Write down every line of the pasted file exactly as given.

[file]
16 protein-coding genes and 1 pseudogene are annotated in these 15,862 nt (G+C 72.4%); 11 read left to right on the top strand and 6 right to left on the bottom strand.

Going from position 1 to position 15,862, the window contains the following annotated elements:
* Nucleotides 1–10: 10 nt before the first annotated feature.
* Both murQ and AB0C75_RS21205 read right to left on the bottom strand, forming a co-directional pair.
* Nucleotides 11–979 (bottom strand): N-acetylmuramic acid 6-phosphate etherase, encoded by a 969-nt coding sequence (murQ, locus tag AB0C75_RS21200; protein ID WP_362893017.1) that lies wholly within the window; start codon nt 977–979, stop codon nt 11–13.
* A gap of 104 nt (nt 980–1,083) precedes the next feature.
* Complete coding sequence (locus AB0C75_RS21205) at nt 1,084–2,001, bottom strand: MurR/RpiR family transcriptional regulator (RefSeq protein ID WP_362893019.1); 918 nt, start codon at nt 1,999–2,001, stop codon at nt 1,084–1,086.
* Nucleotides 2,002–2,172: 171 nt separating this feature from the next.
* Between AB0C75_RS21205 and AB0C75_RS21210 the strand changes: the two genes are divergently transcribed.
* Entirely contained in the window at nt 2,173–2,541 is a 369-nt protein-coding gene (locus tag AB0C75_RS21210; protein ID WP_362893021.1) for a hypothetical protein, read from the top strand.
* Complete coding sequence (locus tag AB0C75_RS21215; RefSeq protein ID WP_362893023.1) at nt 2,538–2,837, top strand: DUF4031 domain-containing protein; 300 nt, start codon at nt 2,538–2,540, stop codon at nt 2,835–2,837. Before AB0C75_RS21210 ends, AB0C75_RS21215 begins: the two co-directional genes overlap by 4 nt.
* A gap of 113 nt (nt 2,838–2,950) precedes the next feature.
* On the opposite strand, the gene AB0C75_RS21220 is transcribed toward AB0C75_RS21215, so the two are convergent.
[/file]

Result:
16 protein-coding genes and 1 pseudogene are annotated in these 15,862 nt (G+C 72.4%); 11 read left to right on the top strand and 6 right to left on the bottom strand.

Going from position 1 to position 15,862, the window contains the following annotated elements:
* Nucleotides 1–10: 10 nt before the first annotated feature.
* Both murQ and AB0C75_RS21205 read right to left on the bottom strand, forming a co-directional pair.
* Nucleotides 11–979 (bottom strand): N-acetylmuramic acid 6-phosphate etherase, encoded by a 969-nt coding sequence (murQ, locus tag AB0C75_RS21200; protein ID WP_362893017.1) that lies wholly within the window; start codon nt 977–979, stop codon nt 11–13.
* A gap of 104 nt (nt 980–1,083) precedes the next feature.
* Complete coding sequence (locus AB0C75_RS21205) at nt 1,084–2,001, bottom strand: MurR/RpiR family transcriptional regulator (RefSeq protein ID WP_362893019.1); 918 nt, start codon at nt 1,999–2,001, stop codon at nt 1,084–1,086.
* Nucleotides 2,002–2,172: 171 nt separating this feature from the next.
* Between AB0C75_RS21205 and AB0C75_RS21210 the strand changes: the two genes are divergently transcribed.
* Entirely contained in the window at nt 2,173–2,541 is a 369-nt protein-coding gene (locus tag AB0C75_RS21210; protein ID WP_362893021.1) for a hypothetical protein, read from the top strand.
* Complete coding sequence (locus tag AB0C75_RS21215; RefSeq protein ID WP_362893023.1) at nt 2,538–2,837, top strand: DUF4031 domain-containing protein; 300 nt, start codon at nt 2,538–2,540, stop codon at nt 2,835–2,837. Before AB0C75_RS21210 ends, AB0C75_RS21215 begins: the two co-directional genes overlap by 4 nt.
* A gap of 113 nt (nt 2,838–2,950) precedes the next feature.
* On the opposite strand, the gene AB0C75_RS21220 is transcribed toward AB0C75_RS21215, so the two are convergent.